TL;DR – It is a film that treads over very familiar ground, the ‘fish out of water’ scenario, however, it has a sense of humour and identity that elevates it above many of its contemporaries.
Score – 3 out of 5 stars
This is an interesting little film, I didn’t really know anything about it going in and had not seen a single trailer, so I was intrigued to see how it would end up. Three Wise Cousins tells the story of Adam (Neil Amituanai) who lives in suburban Auckland with his parents and is doing pretty much nothing other than playing his PlayStation and sleep. One day he stumbles across the woman of his dreams Mary (Gloria Ofa Blake) and overhears that she is only interested in island boys. So Adam decides to drop everything and visit his cousins Tavita (Fesuiai Viliamu) and Mose (Vito Vito) in Samoa to learn how to be an island boy so he can impress Mary. Of course, once Adam gets there he finds out it is more than he bargained on as Mose and Tavita play a kind of good cop, bad cop, to get Adam to … well then that is the crux of the film so I won’t spoil it here.
As a plot device this is nothing new, someone has to move to somewhere new and shenanigans occur, the classic ‘fish out of water’ device. However, there are a couple of things that elevate Three Wise Cousins above the usual shlock. It has a unique setting, exploring what it means to be Samoan when you don’t live in Samoa, the cast is really engaging and employ an almost absurdist style of humour that is really enjoyable. As well as this, the film makes the most of their setting, juxtaposing the comfortable life in New Zealand with the rough beauty of Samoa. The humour is the real driving force of the film, and even though these are clearly new actors they have a great sense of comedic timing that really helps the film.
However, it is not a perfect film, it is clear that the film had a very small budget and that really does show at times, the music not quite working in places, the actors showing a bit of inexperience at times and some slight continuity errors. Also, the film reveals its hand a bit too early, about halfway through the second act something happens are you realise, ‘ah this is the point of the film’ but then you have to sit through a lot of the film before the character themselves work it out. What this means is that the film really starts to drag before it changes it up in the third act, and that is a problem because the film is not that long, to begin with.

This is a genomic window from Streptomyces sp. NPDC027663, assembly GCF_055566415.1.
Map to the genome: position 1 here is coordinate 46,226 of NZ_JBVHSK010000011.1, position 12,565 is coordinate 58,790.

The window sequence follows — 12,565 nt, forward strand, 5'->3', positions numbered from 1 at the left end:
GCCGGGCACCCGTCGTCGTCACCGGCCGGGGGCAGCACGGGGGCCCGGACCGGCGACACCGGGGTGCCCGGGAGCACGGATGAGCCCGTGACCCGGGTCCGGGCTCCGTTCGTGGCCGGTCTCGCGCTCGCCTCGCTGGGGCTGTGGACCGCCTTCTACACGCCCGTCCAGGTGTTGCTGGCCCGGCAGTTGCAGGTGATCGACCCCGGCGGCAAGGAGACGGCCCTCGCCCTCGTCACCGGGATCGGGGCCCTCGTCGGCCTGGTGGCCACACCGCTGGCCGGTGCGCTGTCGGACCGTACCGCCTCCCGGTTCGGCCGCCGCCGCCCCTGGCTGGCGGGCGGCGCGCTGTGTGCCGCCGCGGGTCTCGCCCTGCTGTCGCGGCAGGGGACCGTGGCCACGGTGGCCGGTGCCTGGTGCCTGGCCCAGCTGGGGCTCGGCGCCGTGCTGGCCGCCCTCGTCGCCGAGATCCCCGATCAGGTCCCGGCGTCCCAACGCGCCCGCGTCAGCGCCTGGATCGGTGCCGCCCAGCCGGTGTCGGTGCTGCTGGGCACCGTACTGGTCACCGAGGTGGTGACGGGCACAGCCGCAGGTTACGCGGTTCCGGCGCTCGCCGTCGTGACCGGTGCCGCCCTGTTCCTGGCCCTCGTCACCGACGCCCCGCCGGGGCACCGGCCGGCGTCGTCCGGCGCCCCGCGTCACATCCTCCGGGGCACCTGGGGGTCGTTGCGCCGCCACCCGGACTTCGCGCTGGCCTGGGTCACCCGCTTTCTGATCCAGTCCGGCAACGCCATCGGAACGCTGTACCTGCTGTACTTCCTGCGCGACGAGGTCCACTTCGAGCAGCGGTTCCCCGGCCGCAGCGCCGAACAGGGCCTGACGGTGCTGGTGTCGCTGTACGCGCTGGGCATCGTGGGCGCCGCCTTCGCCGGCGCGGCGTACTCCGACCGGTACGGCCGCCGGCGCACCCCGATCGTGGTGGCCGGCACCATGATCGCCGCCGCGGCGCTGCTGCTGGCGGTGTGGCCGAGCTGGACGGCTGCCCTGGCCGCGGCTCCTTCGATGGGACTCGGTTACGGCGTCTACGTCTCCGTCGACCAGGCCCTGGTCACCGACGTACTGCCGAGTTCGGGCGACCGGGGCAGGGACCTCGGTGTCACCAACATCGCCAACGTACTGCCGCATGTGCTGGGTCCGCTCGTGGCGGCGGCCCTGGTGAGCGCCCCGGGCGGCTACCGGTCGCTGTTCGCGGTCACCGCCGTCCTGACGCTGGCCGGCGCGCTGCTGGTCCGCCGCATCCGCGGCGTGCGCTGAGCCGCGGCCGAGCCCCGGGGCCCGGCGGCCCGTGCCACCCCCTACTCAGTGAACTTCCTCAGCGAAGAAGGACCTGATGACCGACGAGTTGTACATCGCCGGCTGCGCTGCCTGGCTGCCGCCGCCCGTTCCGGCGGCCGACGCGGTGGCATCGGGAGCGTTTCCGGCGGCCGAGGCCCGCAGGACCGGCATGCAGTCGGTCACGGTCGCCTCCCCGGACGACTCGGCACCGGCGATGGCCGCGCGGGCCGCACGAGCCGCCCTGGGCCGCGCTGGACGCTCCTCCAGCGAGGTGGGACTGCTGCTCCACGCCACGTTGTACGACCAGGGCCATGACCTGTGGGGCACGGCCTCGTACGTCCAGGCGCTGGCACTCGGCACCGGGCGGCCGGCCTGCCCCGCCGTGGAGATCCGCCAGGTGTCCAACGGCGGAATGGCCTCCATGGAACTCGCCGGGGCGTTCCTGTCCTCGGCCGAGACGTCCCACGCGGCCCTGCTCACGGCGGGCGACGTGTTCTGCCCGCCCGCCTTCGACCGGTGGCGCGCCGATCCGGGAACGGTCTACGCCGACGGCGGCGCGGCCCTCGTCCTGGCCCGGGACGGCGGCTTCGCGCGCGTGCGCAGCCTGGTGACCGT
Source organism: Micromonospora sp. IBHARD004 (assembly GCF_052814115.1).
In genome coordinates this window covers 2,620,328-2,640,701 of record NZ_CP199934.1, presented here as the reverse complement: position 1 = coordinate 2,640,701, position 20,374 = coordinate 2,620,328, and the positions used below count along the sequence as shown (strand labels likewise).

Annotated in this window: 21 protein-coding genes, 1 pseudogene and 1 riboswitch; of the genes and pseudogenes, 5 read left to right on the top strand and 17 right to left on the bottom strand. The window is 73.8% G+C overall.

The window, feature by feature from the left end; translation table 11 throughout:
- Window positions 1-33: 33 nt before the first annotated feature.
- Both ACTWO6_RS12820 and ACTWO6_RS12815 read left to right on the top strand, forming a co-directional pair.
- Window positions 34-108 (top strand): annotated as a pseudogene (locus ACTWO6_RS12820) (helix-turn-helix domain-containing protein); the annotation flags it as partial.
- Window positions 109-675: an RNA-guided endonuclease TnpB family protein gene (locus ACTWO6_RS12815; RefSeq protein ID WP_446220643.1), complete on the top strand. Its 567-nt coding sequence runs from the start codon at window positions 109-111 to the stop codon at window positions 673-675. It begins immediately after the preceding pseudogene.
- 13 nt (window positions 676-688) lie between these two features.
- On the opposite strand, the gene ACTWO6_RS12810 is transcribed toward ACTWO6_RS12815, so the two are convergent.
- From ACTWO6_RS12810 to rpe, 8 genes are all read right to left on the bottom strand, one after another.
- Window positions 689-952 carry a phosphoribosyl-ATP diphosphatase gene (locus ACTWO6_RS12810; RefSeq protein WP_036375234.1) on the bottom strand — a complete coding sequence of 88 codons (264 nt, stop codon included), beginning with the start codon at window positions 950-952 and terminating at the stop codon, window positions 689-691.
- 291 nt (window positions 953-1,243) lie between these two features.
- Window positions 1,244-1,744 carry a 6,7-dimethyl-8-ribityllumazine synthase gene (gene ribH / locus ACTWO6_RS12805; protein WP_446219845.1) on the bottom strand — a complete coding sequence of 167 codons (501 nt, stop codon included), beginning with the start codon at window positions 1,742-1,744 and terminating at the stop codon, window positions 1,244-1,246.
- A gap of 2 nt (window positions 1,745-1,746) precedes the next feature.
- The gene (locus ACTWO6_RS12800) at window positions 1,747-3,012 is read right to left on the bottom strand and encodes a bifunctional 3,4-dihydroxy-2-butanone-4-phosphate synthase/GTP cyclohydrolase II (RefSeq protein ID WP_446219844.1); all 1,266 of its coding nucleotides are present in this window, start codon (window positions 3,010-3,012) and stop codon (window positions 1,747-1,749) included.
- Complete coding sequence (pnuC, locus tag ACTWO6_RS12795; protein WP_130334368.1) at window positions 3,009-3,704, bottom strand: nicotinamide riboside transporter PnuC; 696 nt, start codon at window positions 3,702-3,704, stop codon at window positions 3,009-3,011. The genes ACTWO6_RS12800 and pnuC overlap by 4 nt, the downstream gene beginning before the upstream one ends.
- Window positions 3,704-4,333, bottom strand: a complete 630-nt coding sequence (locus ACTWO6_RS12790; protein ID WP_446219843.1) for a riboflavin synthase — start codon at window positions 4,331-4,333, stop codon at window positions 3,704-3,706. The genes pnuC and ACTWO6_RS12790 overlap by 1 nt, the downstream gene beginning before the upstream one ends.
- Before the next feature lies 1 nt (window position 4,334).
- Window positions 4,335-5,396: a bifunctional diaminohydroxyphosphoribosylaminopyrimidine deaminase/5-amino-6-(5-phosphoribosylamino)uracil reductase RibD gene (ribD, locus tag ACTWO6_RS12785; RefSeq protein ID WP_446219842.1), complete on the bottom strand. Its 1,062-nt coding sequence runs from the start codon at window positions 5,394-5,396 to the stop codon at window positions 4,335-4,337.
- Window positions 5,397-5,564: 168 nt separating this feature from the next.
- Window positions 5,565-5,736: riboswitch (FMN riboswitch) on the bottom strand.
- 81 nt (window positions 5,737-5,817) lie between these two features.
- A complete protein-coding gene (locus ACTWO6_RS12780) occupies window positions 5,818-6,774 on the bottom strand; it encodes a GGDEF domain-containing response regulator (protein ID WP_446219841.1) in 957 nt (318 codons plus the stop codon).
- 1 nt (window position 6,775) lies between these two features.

While these problems exist, you can’t help but like the actors and cast, and the setting really lends itself to the narrative. On an aside, while you don’t have to understand Samoan to enjoy the movie, if the audience I saw the film with is any indication, there are some jokes you won’t get if you don’t. Three Wise Cousins is a really good little film that explores this notion of identity, how to engage with your ancestry and life in a changed world. I can really recommend you check it out
By Brian MacNamara: You can follow Brian on Twitter Here, when he’s not chatting about Movies and TV, he’ll be talking about International Relations, or the Solar System.
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Directed by –Stallone Vaiaoga-Ioasa
Written by – Stallone Vaiaoga-Ioasa
Starring – Neil Amituanai, Fesuiai Viliamu, Vito Vito & Gloria Ofa Blake
Rating – Australia: PG; NZ: PG